Within about a year and a half, 85 percent of the power in the territory could be produced by smaller, more efficient propane-fired generators, saving the V.I. Water and Power Authority – and customers – five-cents per kilowatt hour, WAPA Executive Director Larry Kupfer announced Monday.
Kupfer, along with Gov. Albert Bryan Jr. and V.I Housing Finance Authority Executive Director Daryl Griffith made the announcement during a morning news conference, adding that this is the first major project to come out of the $272 million in federal Housing and Urban Development Community Development Block Grant funding already received by the territory.
Bryan said the territory hasn’t lost any of the money yet and expects another “tranche” by Sept. 4, but progress still needs to be made in getting projects off the ground. He explained that WAPA’s decision to commission smaller, more efficient units, coupled by the government’s recent efforts to pay down the authority’s outstanding debts, has kept the rates at about 43-cents per kilowatt hour.
To achieve the additional savings, WAPA will soon put out a request for proposals for another 41 megawatts of generation on St. Thomas, which will cost approximately $60 million for the purchase of four more generators. Speaking Monday, Bryan said the project touches all of the areas his administration has said are critical for stabilizing the government.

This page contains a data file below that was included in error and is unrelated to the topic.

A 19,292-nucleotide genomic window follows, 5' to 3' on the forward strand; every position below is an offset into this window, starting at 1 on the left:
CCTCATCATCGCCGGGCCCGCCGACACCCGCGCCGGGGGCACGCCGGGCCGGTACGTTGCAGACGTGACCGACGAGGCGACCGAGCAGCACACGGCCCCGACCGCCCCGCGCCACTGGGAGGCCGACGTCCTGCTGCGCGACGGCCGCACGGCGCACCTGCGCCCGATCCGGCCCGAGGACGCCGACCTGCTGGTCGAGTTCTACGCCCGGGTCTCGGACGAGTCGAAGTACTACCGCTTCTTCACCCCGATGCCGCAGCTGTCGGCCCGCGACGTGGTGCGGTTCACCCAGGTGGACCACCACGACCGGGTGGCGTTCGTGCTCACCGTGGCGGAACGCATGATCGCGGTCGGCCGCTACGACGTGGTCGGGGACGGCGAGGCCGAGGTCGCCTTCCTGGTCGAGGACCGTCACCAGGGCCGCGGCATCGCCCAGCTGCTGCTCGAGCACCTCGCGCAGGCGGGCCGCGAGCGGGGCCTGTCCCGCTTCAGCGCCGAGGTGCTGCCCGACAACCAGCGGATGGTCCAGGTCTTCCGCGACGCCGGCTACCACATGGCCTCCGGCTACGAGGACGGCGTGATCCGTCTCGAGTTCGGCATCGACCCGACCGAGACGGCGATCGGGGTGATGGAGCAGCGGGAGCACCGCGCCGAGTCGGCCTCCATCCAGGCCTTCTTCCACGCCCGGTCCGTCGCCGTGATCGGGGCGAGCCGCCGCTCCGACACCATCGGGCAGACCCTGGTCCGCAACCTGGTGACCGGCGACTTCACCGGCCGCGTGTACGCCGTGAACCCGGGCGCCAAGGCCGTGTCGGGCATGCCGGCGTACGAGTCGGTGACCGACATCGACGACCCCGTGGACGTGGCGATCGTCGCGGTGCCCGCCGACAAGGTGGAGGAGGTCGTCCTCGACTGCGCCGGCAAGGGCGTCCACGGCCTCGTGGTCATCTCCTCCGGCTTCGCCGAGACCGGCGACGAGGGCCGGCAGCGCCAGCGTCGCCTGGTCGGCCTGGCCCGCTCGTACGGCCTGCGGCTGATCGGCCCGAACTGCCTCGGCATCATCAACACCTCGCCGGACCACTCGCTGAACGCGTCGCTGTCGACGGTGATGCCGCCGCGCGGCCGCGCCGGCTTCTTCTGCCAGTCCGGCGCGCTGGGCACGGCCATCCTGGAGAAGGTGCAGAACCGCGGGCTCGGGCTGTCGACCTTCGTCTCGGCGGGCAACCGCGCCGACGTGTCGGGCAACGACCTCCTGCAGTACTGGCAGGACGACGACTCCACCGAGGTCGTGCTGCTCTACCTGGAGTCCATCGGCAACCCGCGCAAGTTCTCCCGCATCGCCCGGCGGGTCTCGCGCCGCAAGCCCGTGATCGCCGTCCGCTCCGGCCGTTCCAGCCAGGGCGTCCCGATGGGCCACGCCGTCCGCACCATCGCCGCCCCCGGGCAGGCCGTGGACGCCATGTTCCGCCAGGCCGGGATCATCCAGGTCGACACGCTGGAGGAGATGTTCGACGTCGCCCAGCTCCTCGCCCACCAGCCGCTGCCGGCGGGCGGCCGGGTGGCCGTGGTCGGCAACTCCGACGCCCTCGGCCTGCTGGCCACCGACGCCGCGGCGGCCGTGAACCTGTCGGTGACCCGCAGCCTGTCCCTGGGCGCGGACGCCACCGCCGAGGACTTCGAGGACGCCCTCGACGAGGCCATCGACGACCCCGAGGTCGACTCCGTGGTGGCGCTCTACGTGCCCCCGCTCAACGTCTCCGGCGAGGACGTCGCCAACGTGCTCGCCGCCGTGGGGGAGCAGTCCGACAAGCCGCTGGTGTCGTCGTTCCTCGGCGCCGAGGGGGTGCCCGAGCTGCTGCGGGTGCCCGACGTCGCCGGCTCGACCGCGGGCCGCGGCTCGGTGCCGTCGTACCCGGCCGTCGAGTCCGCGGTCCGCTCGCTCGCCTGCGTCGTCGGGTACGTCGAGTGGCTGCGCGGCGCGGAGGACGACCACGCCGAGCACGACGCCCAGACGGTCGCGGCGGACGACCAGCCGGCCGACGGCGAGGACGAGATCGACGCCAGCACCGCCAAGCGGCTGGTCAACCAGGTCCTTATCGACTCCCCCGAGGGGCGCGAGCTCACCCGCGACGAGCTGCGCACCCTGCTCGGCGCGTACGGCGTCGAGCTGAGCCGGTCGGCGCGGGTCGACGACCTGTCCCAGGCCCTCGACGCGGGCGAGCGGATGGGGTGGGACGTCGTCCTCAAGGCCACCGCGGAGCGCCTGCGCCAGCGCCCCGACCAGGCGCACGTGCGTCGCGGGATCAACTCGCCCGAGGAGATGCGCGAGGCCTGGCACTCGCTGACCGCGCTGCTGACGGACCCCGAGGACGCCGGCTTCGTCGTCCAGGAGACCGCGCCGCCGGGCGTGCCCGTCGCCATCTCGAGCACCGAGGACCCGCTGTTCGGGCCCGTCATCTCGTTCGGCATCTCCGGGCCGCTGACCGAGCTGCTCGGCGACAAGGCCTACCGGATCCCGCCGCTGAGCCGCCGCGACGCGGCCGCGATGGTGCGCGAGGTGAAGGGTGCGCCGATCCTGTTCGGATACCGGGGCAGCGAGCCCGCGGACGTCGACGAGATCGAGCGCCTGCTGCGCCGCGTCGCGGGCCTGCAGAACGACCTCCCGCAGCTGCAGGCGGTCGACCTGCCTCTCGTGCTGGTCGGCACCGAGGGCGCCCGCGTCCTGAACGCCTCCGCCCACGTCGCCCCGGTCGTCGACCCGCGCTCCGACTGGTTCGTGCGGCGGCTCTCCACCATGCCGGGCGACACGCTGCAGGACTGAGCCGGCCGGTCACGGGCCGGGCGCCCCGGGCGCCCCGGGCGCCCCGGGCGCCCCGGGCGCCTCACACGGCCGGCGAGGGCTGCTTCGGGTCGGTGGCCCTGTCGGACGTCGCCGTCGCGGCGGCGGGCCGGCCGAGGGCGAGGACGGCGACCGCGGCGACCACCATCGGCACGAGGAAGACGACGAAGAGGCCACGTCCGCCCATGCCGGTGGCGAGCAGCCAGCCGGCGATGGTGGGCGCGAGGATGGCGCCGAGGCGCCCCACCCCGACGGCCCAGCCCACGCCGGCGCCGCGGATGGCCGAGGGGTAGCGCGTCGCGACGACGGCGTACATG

“There is no recovery without a reliable and affordable power grid,” he said.
Kupfer said the initiative also falls into WAPA’s greater “transformation plan,” which includes projects tied to improving the resiliency of the transmission and distribution system, increasing the amount of renewables on the grid and upgrading the reliability and efficiency of the plants.
Additional projects are in the pipeline for each of the three components and will also be covered by federal recovery dollars.
Speaking on a broader level, Office of Disaster Recovery Executive Director Adrienne L. Williams-Octalien said her agency has $8 billion under its purview: $5.5 billion in Federal Emergency Management dollars, another $1.8 billion in Community Development Block Grant funds (not all have been received yet) and approximately $700 from other federal resources.
The government has identified its list of top 100 recovery projects, which were chosen based on their critical necessity, their cost, and the amount of effort needed for completion. Projects relating to health and hospitals topped the list followed by those related to the public schools. Power and infrastructure are on the third tier, and Williams-Octalien said Monday that it’s important the government is digging into the disaster funding with such a critical project.